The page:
10. Sarah, I'm with you. I don't think computers are necessary in the lower grades--especially kinder through second grades. Just seems like kids need to learn to think independently and creatively first. I would rather see schools spend more money on additional playground supervision than on fancy new Macs.

  11. i concur with 3:43 on the necessity of some computer instruction as an equity issue.

    i used to be more anti, but have changed my mind in part for this reason.

    interestingly, my daughter reports that her weekly computer class at clarendon jbbp is one of the highlights of her week. what they do seems to be focused on helping them learn to read and is also sort of arty/graphic-y.

    the slippery slope argument reminds me of that whole pot-leads-to-coke-leads-to-heroin thing. i have noticed no increase in my daughter's desire to use computers at home since she started using one once a week at school as a kinder. (we don't let her use one; she has viewed a couple of youtube videos with us over the years.)

    as a creative tool, it's been good to me and i'm now seeing it be good to my kid. i'm a novelist and i do NOT write longhand; the computer helps me solve spatial plotline problems much more easily than i can do it in my head alone. when i told lulu that i write my books on my computer, she kind of factored that into her game plan. now, we're writing a book together. (i'll confess a large component of it is in longhand in an actual journal. but the finished product will be digital.)

    she doesn't need to know how much time i spend on facebook, now does she?

  12. I'd rather see my kid's school spend money on specialists.

  13. I think the folks on this list are a bad sample to ask. I mean, we're all addicted to sf k files, so we should recuse ourselves.

    But 6:56, OMG I totally agree with you. The only way I can get my kids to listen and be cheery is to unplug that boob tube. I thought it was easier letting them watch, like when I cook dinner. But turning it off was like setting a scream fire. So they come in and cook dinner with me. And no, I am not a crunchy anti-tv nazi mom. I swear, it's easier. So I agree with you.

    I don't let my kids do more than a half hour computer per day, because any more than that, and the zombie tv look takes hold.

  14. The point of the post was, should we spend the money in the public schools. If you want equity with your family, then go to the library. Lots of free computers.

    Also, what's the hurry. A kid can pick up the computer and become a pro in about 37 seconds. I don't see the skill improving over a period of years. So whyall the practice? It's not necessary. It's like riding a bike. You either can ride a bike or you can't. I don't think anybody much cares if you are a bike racer or just a happy helmeted biker. The continuum of bike riding isn't germane; getting from point a to point b is.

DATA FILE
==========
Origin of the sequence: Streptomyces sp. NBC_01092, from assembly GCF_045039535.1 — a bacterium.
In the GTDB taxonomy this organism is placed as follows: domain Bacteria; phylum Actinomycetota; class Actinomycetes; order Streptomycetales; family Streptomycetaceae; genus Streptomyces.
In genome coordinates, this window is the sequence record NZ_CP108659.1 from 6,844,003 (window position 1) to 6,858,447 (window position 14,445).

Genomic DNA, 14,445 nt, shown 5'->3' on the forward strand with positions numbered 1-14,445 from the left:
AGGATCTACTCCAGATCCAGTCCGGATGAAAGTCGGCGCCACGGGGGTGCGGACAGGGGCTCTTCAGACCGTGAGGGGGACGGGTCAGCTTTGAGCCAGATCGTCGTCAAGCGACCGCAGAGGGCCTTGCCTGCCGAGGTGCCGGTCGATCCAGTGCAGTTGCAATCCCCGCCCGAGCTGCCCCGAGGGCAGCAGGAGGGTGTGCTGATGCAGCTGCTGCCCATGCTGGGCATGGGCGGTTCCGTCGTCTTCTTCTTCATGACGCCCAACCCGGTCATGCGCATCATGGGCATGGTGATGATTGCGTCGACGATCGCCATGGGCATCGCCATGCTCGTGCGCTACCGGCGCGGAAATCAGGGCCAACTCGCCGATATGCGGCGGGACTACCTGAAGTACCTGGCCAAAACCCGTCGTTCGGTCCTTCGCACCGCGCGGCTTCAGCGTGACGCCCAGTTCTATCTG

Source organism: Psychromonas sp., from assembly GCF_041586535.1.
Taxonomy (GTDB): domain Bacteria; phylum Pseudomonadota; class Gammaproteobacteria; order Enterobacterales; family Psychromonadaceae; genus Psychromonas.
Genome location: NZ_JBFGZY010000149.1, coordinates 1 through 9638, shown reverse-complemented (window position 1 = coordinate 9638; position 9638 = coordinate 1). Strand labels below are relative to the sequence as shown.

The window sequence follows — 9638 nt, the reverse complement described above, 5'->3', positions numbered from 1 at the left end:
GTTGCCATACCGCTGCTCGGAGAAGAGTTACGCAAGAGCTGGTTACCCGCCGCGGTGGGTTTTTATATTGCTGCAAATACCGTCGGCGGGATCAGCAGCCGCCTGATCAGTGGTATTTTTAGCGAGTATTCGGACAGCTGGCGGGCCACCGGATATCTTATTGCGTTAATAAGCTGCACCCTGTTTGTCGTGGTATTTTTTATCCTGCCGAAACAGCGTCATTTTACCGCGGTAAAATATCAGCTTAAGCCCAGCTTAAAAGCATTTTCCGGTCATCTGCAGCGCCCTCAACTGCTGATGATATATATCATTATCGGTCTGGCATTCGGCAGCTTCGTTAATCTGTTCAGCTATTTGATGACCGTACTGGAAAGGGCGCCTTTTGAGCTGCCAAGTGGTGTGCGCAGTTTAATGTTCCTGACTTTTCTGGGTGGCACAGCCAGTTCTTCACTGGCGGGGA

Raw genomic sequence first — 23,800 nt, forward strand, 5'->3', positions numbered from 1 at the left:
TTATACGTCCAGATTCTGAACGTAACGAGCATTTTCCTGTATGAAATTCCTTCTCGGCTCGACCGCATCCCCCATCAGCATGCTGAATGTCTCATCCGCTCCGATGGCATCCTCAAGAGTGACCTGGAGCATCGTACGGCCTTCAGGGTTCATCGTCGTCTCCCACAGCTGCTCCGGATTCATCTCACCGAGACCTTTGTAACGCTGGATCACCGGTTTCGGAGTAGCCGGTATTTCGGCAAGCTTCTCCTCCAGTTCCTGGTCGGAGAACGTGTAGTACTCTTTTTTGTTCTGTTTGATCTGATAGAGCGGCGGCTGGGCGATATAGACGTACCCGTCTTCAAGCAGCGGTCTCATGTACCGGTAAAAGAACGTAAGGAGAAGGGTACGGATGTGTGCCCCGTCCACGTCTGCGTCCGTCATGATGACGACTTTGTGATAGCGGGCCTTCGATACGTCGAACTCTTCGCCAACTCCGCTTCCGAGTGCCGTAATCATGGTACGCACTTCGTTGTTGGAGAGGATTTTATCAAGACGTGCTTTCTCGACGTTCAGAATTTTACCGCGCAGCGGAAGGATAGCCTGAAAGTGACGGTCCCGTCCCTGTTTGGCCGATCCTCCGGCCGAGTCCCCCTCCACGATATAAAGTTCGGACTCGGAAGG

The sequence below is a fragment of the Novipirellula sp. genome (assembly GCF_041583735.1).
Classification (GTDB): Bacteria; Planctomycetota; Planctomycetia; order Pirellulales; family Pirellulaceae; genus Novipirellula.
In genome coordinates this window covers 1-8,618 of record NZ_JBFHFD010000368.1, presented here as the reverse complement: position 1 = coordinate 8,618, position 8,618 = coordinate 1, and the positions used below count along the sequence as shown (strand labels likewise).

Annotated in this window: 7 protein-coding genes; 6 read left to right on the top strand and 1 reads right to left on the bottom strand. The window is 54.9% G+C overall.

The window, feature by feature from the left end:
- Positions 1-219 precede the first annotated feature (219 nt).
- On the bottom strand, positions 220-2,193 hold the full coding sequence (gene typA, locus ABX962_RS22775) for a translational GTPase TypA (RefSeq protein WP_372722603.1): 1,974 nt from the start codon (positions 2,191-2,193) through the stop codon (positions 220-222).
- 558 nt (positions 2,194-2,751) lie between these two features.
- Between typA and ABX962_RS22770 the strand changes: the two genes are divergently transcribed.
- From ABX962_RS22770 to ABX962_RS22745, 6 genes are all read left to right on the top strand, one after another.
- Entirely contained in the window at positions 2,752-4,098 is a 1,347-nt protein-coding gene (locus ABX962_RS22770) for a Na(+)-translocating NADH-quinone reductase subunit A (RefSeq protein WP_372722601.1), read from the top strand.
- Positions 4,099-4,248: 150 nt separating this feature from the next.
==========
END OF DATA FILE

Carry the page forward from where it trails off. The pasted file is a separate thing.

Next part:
15. Any data/studies on the quality of learning a set of information on a computer vs. traditionally? Is it easier/harder? Is it retained better/worse?

    Because if the only reason they are spending thousands on computers is to be cutting edge and hip and up to date, then that's a bad thing.

    I recall reading somewhere that information learned while part of a group is of a higher quality that information learned alone. That would means the use of computer as an isolation activity might be a factor.

  16. WHat is the hurry?

    I agree that playground supervision (including training for playground supervisors) is probably a bigger issue (especially in terms of bullying, social skills, etc)

    I don't think a kid who starts using a computer in third or fourth grade is at *any* disadvantage vis-a-vis a kid who has been playing with computers since he was a toddler.

    And depending on what the first kid does *while* the other kid plays with the computer -- art, books, exploring the outdoors, simply hanging out with parents -- the former might be at a *great* advantage.

    There is definitely an opportunity cost in terms of both money and time.

  17. I completely agree with the 6:05 poster above. I think starting to phase computers in very slowly and developing typing skills around 3rd-4th grade is absolutely sufficient. There are a lot of skills that fall by the wayside once computers are in play.

  18. Besides, can you even *be* a Luddite until you're grown up?

  19. The Luddite mentality was obviously referring to the adults who clutch their pearls at the thought of a kid using something they didn't grow up with.

  20. Luddites refer to people who resist technology.

    Not adults who mourn kids doing things in a new way.

    I'm sure there's another word for that. Old Fart, maybe?